US President Barack Obama and Turkish Prime Minister Recep Tayyip Erdogan hold a joint news conference

On Monday night the drama moved to Moscow’s Sheremetyevo Airport, where Mr. Snowden bought a seat on an Aeroflot flight to Havana but didn’t turn up for departure. Secretary of State John Kerry called on Russia to send Mr. Snowden to the U.S., saying, “I would urge them to live by the standards of the law” and “there would be without any question some effect and impact on the relationship” with the U.S. if the Kremlin knew about and facilitated Mr. Snowden’s flight to Russia.

As we write these words, it isn’t clear where Mr. Snowden is, but Russian media are reporting that Russian authorities are saying there are no legal grounds to arrest him. The Kremlin has said nothing in public, so perhaps the FSB (the new KGB) is interrogating him or downloading the secret NSA data he brought with him. A “reset” of U.S.-Russian relations has been one of Mr. Obama’s foreign policy priorities.

Mr. Snowden’s many legal escorts are saying he may next go to Cuba, or Venezuela, or Ecuador, which has already granted asylum in its London embassy to WikiLeaker Julian Assange. Asked about “repercussions” for countries that defy the U.S., Mr. Carney, the White House spokesman, refused to speculate.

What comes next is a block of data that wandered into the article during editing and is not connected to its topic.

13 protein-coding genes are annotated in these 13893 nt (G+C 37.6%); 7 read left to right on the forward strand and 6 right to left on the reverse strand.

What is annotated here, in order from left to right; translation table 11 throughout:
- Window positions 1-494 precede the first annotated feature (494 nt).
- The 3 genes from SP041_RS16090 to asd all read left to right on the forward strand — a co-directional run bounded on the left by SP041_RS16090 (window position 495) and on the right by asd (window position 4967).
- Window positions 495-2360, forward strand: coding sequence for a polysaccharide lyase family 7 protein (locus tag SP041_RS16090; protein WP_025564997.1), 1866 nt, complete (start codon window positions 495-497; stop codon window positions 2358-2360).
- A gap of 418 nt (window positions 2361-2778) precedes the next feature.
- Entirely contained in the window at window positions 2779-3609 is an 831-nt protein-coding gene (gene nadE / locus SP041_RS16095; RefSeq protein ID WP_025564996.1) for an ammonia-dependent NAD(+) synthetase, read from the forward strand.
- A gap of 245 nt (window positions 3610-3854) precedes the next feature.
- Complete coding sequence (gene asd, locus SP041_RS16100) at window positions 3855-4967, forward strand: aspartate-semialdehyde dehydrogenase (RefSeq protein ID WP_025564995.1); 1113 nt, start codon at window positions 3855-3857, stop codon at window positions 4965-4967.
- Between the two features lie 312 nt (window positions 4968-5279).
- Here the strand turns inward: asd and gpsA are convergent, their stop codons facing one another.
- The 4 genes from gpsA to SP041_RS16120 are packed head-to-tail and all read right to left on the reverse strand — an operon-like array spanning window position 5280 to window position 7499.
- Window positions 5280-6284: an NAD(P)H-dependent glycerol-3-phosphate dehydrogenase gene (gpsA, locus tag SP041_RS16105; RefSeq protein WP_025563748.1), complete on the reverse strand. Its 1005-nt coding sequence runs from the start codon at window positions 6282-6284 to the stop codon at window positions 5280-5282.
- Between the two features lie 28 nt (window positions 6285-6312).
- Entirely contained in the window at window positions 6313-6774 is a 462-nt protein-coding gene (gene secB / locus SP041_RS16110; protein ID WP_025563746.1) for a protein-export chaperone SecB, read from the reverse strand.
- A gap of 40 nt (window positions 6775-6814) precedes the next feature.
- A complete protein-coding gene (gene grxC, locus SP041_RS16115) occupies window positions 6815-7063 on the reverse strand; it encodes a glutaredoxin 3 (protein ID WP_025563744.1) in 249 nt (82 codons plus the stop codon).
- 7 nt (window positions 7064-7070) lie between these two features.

Which for Carney, as David Freddoso notes at ConservativeIntel.com, is simply par for the course:

Yahoo News Study On How Jay Carney Has Ducked 9,486 Questions From Reporters

 

Someone over at Yahoo News had the awesome idea of going through the 500-plus briefings that Jay Carney has given reporters since he took the job as President Obama’s White House press secretary. They write that Carney has ducked questions on at least 9,486 occasions — that’s the number of times he used his top 13 verbal tactics to avoid giving a straight answer.

Here’s my graphical breakdown of their data:

– See more at: http://conservativeintel.com/2013/06/21/graphic-yahoo-news-study-on-how-jay-carney-ducks-your-question/#sthash.5QNigW9V.dpuf

Yahoo News study on how Jay Carney has ducked 9,486 questions from reporters – See more at: http://conservativeintel.com/2013/06/21/graphic-yahoo-news-study-on-how-jay-carney-ducks-your-question/#sthash.5QNigW9V.dpuf

Someone over at Yahoo News had the awesome idea of going through the 500-plus briefings that Jay Carney has given reporters since he took the job as President Obama’s White House press secretary. They write that Carney has ducked questions on at least 9,486 occasions — that’s the number of times he used his top 13 verbal tactics to avoid giving a straight answer.

Here’s my graphical breakdown of their data: